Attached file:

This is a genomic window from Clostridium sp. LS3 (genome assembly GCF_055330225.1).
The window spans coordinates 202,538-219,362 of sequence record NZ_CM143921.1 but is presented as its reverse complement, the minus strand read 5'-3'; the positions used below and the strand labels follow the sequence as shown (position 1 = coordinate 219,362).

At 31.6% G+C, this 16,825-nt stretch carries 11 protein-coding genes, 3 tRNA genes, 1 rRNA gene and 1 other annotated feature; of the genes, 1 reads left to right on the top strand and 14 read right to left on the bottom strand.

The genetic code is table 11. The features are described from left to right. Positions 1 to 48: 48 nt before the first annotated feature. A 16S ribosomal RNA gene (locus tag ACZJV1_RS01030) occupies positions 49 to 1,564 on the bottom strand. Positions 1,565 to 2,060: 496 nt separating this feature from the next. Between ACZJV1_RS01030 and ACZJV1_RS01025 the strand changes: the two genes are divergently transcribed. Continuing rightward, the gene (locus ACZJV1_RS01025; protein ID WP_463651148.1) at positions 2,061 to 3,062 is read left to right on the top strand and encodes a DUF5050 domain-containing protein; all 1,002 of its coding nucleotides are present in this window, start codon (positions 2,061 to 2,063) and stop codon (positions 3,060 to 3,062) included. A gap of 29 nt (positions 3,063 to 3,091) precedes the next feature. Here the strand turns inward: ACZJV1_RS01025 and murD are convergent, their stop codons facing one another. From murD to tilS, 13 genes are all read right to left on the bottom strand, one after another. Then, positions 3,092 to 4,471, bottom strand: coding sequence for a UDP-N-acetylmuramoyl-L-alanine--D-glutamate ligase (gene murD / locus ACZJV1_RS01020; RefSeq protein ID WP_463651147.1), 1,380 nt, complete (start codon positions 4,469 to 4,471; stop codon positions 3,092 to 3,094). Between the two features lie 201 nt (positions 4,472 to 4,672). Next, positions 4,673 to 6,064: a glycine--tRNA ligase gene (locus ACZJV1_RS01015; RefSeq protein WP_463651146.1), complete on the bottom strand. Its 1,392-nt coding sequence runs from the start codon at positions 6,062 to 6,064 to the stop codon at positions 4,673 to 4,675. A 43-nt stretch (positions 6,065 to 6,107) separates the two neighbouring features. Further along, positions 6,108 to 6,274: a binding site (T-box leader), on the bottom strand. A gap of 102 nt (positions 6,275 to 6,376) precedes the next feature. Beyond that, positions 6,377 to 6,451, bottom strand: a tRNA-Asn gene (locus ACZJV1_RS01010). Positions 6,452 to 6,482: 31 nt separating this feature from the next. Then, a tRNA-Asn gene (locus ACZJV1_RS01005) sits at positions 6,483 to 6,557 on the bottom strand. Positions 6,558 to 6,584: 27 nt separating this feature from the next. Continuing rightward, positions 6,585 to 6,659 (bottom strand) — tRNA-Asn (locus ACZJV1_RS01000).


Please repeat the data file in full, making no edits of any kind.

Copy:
This is a genomic window from Clostridium sp. LS3 (genome assembly GCF_055330225.1).
The window spans coordinates 202,538-219,362 of sequence record NZ_CM143921.1 but is presented as its reverse complement, the minus strand read 5'-3'; the positions used below and the strand labels follow the sequence as shown (position 1 = coordinate 219,362).

At 31.6% G+C, this 16,825-nt stretch carries 11 protein-coding genes, 3 tRNA genes, 1 rRNA gene and 1 other annotated feature; of the genes, 1 reads left to right on the top strand and 14 read right to left on the bottom strand.

The genetic code is table 11. The features are described from left to right. Positions 1 to 48: 48 nt before the first annotated feature. A 16S ribosomal RNA gene (locus tag ACZJV1_RS01030) occupies positions 49 to 1,564 on the bottom strand. Positions 1,565 to 2,060: 496 nt separating this feature from the next. Between ACZJV1_RS01030 and ACZJV1_RS01025 the strand changes: the two genes are divergently transcribed. Continuing rightward, the gene (locus ACZJV1_RS01025; protein ID WP_463651148.1) at positions 2,061 to 3,062 is read left to right on the top strand and encodes a DUF5050 domain-containing protein; all 1,002 of its coding nucleotides are present in this window, start codon (positions 2,061 to 2,063) and stop codon (positions 3,060 to 3,062) included. A gap of 29 nt (positions 3,063 to 3,091) precedes the next feature. Here the strand turns inward: ACZJV1_RS01025 and murD are convergent, their stop codons facing one another. From murD to tilS, 13 genes are all read right to left on the bottom strand, one after another. Then, positions 3,092 to 4,471, bottom strand: coding sequence for a UDP-N-acetylmuramoyl-L-alanine--D-glutamate ligase (gene murD / locus ACZJV1_RS01020; RefSeq protein ID WP_463651147.1), 1,380 nt, complete (start codon positions 4,469 to 4,471; stop codon positions 3,092 to 3,094). Between the two features lie 201 nt (positions 4,472 to 4,672). Next, positions 4,673 to 6,064: a glycine--tRNA ligase gene (locus ACZJV1_RS01015; RefSeq protein WP_463651146.1), complete on the bottom strand. Its 1,392-nt coding sequence runs from the start codon at positions 6,062 to 6,064 to the stop codon at positions 4,673 to 4,675. A 43-nt stretch (positions 6,065 to 6,107) separates the two neighbouring features. Further along, positions 6,108 to 6,274: a binding site (T-box leader), on the bottom strand. A gap of 102 nt (positions 6,275 to 6,376) precedes the next feature. Beyond that, positions 6,377 to 6,451, bottom strand: a tRNA-Asn gene (locus ACZJV1_RS01010). Positions 6,452 to 6,482: 31 nt separating this feature from the next. Then, a tRNA-Asn gene (locus ACZJV1_RS01005) sits at positions 6,483 to 6,557 on the bottom strand. Positions 6,558 to 6,584: 27 nt separating this feature from the next. Continuing rightward, positions 6,585 to 6,659 (bottom strand) — tRNA-Asn (locus ACZJV1_RS01000).